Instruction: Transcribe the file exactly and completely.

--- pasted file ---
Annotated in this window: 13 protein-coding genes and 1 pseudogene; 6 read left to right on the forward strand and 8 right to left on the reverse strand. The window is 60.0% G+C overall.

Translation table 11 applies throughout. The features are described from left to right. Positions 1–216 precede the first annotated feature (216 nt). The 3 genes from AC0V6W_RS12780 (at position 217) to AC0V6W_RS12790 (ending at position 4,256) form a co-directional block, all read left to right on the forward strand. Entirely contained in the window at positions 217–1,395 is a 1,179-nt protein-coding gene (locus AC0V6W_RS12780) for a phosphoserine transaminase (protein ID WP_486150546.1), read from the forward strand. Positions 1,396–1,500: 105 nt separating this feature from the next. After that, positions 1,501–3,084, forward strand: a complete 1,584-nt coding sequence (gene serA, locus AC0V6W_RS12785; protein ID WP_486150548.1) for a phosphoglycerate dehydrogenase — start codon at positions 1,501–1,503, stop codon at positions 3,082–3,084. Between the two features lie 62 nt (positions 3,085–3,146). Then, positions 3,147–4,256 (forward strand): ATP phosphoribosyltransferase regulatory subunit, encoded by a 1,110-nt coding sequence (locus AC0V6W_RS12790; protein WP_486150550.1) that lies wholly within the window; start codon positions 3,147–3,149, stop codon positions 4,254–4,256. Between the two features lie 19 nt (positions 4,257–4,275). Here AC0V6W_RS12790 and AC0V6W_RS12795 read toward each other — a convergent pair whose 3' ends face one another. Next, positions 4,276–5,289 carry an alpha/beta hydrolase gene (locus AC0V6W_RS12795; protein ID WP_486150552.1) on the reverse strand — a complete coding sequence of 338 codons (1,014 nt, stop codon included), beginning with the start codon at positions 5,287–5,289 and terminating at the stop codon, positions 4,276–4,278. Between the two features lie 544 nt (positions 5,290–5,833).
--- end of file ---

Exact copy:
Annotated in this window: 13 protein-coding genes and 1 pseudogene; 6 read left to right on the forward strand and 8 right to left on the reverse strand. The window is 60.0% G+C overall.

Translation table 11 applies throughout. The features are described from left to right. Positions 1–216 precede the first annotated feature (216 nt). The 3 genes from AC0V6W_RS12780 (at position 217) to AC0V6W_RS12790 (ending at position 4,256) form a co-directional block, all read left to right on the forward strand. Entirely contained in the window at positions 217–1,395 is a 1,179-nt protein-coding gene (locus AC0V6W_RS12780) for a phosphoserine transaminase (protein ID WP_486150546.1), read from the forward strand. Positions 1,396–1,500: 105 nt separating this feature from the next. After that, positions 1,501–3,084, forward strand: a complete 1,584-nt coding sequence (gene serA, locus AC0V6W_RS12785; protein ID WP_486150548.1) for a phosphoglycerate dehydrogenase — start codon at positions 1,501–1,503, stop codon at positions 3,082–3,084. Between the two features lie 62 nt (positions 3,085–3,146). Then, positions 3,147–4,256 (forward strand): ATP phosphoribosyltransferase regulatory subunit, encoded by a 1,110-nt coding sequence (locus AC0V6W_RS12790; protein WP_486150550.1) that lies wholly within the window; start codon positions 3,147–3,149, stop codon positions 4,254–4,256. Between the two features lie 19 nt (positions 4,257–4,275). Here AC0V6W_RS12790 and AC0V6W_RS12795 read toward each other — a convergent pair whose 3' ends face one another. Next, positions 4,276–5,289 carry an alpha/beta hydrolase gene (locus AC0V6W_RS12795; protein ID WP_486150552.1) on the reverse strand — a complete coding sequence of 338 codons (1,014 nt, stop codon included), beginning with the start codon at positions 5,287–5,289 and terminating at the stop codon, positions 4,276–4,278. Between the two features lie 544 nt (positions 5,290–5,833).